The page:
FROM the Castle to Calton Hill, Edinburgh is home to countless iconic landmarks that are instantly recognisable.
But the city is also hiding many unusual memorials, sculptures and monuments that even locals might never have spotted.
The Witches’ Well
On the side of a Castlehill building (now the Tartan Weaving Mill) is a small cast iron plaque and drinking fountain, marking the spot where hundreds of women were burnt at the stake as witches.
The memorial was commissioned by philanthropist Patrick Geddes in 1894, and was designed by popular artist, John Duncan.
The design features symbolic depictions of both good and evil, such as a foxglove, serpent and the Greek goddesses of medicine and health.
Bum the Dog
Just inside the King’s Stables Road entrance to Princes Street Gardens sits a statue of a stray dog called Bum. Bum is San Diego’s answer to Greyfriars Bobby, and (as the two cities are twinned) a replica statue of the famous dog was gifted to the people of Edinburgh in 2008.
Edinburgh repaid the favour, and an identical copy of the iconic Greyfriars Bobby statue can be found at 410 Island Avenue, San Diego.
Site of the last public execution
A small plaque on the corner of George IV Bridge and the Lawnmarket marks the spot of the last public execution in Edinburgh.
The gallows here became a popular place for crowds to gather and watch as criminals met their fate.
George Bryce (also known as the Ratho Murderer) was the last person to be publicly hanged here in 1864.
The last hanging in Edinburgh happened almost a century later, in 1954 at Saughton Prison.
Catherine Sinclair Monument
Edinburgh notoriously has very few statues of women, but Catherine Sinclair is one who has been memorialised in the capital.
Sinclair was a novelist, children’s writer and philanthropist, and she is also credited with discovering that the anonymous Waverley Novels were written by Sir Walter Scott.
She contributed a significant amount to the funds for the construction of the Scott Monument, so her own memorial on North Charlotte Street was modelled loosely on its shape.
At the entrance to the Meadows (where Brougham Place meets Melville Drive) stands a set of two octagonal pillars, topped with ornamental unicorn sculptures.
In 1886, an enormous pavilion was built on the Meadows to showcase the latest in science, technology and art for the Edinburgh International Exhibition, and these pillars are one of the few lasting reminders of this historic event.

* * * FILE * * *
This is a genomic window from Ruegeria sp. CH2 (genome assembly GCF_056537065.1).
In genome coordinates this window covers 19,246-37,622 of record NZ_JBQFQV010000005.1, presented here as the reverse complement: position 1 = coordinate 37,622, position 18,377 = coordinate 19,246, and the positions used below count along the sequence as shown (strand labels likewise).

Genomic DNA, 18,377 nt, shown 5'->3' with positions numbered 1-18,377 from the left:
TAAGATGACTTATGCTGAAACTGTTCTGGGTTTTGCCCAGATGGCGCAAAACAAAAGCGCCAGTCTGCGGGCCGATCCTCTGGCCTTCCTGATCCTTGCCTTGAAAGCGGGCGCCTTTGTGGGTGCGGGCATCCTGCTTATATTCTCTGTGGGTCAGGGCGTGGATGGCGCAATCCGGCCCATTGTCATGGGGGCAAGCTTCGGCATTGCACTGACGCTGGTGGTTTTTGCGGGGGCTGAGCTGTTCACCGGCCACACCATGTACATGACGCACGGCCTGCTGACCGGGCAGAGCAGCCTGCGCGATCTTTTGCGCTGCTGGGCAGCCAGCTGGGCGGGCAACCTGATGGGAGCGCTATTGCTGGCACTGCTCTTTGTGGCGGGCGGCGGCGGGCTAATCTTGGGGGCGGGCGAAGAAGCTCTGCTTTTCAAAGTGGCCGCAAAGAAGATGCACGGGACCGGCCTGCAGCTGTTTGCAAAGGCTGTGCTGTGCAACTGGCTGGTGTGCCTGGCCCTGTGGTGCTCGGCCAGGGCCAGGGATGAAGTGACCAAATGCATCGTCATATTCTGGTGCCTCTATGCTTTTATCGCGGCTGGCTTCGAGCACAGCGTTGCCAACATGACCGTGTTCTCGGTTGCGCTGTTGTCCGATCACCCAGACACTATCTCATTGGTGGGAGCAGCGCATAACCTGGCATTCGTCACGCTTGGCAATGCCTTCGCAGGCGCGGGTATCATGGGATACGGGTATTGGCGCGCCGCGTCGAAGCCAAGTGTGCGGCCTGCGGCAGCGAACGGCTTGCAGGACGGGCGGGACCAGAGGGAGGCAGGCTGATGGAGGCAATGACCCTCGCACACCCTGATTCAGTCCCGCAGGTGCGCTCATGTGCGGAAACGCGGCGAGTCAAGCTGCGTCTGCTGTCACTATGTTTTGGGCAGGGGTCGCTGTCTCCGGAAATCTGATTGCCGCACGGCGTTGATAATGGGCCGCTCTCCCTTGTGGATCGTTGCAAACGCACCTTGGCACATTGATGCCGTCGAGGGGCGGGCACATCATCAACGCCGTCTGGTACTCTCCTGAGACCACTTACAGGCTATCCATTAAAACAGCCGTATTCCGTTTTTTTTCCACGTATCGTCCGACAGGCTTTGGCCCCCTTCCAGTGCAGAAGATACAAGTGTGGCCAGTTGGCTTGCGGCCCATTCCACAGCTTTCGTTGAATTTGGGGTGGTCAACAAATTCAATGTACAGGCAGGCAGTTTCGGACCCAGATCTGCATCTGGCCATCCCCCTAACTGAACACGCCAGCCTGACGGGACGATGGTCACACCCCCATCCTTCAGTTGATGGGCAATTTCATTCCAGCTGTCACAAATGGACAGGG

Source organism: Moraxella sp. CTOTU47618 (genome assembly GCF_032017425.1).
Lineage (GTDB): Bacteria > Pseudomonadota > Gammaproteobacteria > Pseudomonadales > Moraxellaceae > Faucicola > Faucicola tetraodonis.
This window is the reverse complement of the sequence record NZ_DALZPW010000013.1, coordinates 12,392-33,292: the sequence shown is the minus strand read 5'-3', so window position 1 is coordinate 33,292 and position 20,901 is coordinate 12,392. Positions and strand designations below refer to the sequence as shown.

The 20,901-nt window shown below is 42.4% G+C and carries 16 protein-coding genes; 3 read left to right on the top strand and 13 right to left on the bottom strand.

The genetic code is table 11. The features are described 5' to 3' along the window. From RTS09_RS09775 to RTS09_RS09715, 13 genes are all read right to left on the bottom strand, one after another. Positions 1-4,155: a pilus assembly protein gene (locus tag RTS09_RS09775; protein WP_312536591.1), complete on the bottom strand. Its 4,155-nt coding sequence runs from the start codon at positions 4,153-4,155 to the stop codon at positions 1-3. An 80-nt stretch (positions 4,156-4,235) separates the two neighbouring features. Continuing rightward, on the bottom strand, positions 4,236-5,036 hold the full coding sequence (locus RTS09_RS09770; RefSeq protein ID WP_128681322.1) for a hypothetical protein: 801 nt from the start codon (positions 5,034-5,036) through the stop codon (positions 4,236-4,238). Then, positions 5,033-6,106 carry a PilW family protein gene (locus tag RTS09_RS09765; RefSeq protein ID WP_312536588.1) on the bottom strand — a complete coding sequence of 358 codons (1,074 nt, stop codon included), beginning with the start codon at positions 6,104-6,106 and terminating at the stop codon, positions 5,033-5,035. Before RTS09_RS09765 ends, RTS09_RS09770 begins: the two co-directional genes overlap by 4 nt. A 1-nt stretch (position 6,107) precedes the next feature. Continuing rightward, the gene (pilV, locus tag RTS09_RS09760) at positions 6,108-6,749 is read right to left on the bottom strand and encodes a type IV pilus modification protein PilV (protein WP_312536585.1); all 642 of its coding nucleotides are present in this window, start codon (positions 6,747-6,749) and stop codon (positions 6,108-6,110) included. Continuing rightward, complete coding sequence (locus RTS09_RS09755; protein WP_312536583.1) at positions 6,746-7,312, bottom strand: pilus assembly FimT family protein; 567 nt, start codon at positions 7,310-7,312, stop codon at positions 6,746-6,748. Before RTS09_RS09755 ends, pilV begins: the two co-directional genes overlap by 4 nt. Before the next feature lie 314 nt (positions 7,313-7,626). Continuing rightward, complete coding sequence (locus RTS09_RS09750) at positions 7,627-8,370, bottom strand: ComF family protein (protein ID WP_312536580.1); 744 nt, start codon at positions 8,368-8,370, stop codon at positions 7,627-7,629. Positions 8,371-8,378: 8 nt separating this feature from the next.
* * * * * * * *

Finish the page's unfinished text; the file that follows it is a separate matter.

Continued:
They were built by the Master Builders and Operative Masons of Edinburgh and Leith, who used stone from 17 different quarries across Scotland.
Scottish-American Soldiers Monument
The Scottish-American Soldiers Monument is the only memorial to the American Civil War outside the United States, and it was also the first statue of a US president to be erected in another country.
The memorial features a statue of Abraham Lincoln, with a freed slave giving thanks, and was unveiled in Old Calton Burial Ground on 21 August 1893.
The monument commemorates six Scottish men who fought for the Union side during the Civil War.
Edinburgh Distance Marker
Outside Waverley Gate (at the east end of Princes Street) is a small bollard which marks the very centre of Edinburgh.
The building used to be Edinburgh’s main postal hub, the Edinburgh General Post Office, and the bollard was used as a marker for all distances to and from Edinburgh.
All street numbers in the city start at the end of the street which is nearest to the bollard.
The Covenanters’ Memorial
A stone memorial in the Grassmarket was erected in 1937 to remember the Covenanters – a group of Scottish Presbyterians who opposed the monarchy’s religious reforms in the 17th century.
During the ‘Killing Time’, around 100 Covenanters were executed at the gallows in the Grassmarket, close to the spot where the memorial now stands.
The Covenanters’ Memorial used to be surrounded by a stone wall and metal railings, but in recent years these were removed to open up the area.